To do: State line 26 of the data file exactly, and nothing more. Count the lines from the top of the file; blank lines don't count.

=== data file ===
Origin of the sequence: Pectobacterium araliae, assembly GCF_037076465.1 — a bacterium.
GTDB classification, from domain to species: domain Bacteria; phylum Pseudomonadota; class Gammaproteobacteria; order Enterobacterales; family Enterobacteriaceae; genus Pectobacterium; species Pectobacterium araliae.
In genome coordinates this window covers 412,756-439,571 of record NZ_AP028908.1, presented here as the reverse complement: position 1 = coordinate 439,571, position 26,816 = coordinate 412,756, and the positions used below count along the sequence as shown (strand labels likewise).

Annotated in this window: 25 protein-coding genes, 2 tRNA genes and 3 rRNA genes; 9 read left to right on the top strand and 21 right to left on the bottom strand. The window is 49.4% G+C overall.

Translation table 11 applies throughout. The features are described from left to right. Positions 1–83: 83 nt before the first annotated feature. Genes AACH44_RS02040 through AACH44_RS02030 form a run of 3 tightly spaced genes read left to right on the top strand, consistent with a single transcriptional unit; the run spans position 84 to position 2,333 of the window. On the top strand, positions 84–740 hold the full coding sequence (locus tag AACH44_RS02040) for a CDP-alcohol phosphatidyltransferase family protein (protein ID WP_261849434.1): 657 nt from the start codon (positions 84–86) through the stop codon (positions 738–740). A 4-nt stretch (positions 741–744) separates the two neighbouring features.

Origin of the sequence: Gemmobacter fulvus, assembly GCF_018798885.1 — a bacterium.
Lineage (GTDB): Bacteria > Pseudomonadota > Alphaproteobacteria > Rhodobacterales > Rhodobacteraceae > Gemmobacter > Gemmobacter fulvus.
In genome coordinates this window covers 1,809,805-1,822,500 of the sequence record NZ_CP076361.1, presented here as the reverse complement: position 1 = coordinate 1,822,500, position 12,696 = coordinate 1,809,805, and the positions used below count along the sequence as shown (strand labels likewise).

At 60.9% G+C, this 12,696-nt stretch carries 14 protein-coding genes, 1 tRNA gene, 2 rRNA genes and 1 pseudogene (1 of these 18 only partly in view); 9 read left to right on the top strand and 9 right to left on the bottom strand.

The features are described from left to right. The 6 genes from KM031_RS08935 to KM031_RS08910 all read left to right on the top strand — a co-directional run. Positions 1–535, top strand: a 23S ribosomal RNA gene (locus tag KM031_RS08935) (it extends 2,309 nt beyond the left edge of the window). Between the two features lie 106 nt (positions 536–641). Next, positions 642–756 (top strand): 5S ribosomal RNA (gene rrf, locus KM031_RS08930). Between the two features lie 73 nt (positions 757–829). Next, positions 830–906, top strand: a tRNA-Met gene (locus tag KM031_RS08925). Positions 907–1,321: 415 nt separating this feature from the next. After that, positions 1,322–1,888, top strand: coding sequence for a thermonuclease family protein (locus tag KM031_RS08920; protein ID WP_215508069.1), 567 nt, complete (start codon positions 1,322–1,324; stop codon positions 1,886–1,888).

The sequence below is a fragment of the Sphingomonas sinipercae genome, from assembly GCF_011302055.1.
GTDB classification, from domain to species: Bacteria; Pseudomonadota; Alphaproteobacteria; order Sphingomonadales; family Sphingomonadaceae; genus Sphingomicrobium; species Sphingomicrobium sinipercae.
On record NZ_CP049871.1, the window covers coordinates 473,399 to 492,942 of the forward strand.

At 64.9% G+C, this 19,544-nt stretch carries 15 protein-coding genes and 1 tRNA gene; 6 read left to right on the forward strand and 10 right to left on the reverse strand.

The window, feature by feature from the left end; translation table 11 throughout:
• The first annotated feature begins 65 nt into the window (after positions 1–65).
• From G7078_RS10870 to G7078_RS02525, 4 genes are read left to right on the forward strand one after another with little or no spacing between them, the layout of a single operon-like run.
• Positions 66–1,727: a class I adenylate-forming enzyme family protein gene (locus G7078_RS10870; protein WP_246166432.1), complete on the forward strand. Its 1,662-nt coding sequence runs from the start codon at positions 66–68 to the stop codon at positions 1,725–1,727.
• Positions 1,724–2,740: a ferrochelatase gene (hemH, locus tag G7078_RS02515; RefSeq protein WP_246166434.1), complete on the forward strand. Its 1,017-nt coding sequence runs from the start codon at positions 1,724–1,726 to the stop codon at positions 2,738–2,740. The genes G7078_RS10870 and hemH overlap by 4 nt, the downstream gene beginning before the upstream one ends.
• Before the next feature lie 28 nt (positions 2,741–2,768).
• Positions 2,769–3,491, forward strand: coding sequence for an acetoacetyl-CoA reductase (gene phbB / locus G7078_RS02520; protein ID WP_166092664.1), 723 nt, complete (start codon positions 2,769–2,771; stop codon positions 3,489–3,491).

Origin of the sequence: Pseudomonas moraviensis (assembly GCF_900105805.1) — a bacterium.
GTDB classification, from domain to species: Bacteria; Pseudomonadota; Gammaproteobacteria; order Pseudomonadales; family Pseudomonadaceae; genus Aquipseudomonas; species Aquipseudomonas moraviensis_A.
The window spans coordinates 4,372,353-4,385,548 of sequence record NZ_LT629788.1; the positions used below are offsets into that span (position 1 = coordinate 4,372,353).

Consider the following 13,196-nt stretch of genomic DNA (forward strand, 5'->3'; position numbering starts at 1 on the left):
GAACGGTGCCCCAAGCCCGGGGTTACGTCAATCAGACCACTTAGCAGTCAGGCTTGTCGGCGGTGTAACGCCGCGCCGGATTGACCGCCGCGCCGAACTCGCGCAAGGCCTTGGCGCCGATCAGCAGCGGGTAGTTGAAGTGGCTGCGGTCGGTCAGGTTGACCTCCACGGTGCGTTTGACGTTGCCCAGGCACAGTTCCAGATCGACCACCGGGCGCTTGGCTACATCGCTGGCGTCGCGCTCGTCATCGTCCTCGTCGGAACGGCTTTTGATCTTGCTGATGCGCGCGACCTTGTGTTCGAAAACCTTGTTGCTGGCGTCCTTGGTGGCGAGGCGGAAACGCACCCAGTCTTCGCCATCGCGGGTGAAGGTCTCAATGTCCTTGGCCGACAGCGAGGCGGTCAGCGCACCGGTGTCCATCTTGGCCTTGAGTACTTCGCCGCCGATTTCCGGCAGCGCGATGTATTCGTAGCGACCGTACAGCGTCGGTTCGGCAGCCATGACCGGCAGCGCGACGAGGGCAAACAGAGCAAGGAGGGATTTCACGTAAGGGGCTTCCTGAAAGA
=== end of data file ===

GAACGGTGCCCCAAGCCCGGGGTTACGTCAATCAGACCACTTAGCAGTCAGGCTTGTCGGCGGTGTAACGCCGCGCCGGATTGACCGCCGCGCCGAACTCGCGCAAGGCCTTGGCGCCGATCAGCAGCGGGTAGTTGAAGTGGCTGCGGTCGGTCAGGTTGACCTCCACGGTGCGTTTGACGTTGCCCAGGCACAGTTCCAGATCGACCACCGGGCGCTTGGCTACATCGCTGGCGTCGCGCTCGTCATCGTCCTCGTCGGAACGGCTTTTGATCTTGCTGATGCGCGCGACCTTGTGTTCGAAAACCTTGTTGCTGGCGTCCTTGGTGGCGAGGCGGAAACGCACCCAGTCTTCGCCATCGCGGGTGAAGGTCTCAATGTCCTTGGCCGACAGCGAGGCGGTCAGCGCACCGGTGTCCATCTTGGCCTTGAGTACTTCGCCGCCGATTTCCGGCAGCGCGATGTATTCGTAGCGACCGTACAGCGTCGGTTCGGCAGCCATGACCGGCAGCGCGACGAGGGCAAACAGAGCAAGGAGGGATTTCACGTAAGGGGCTTCCTGAAAGA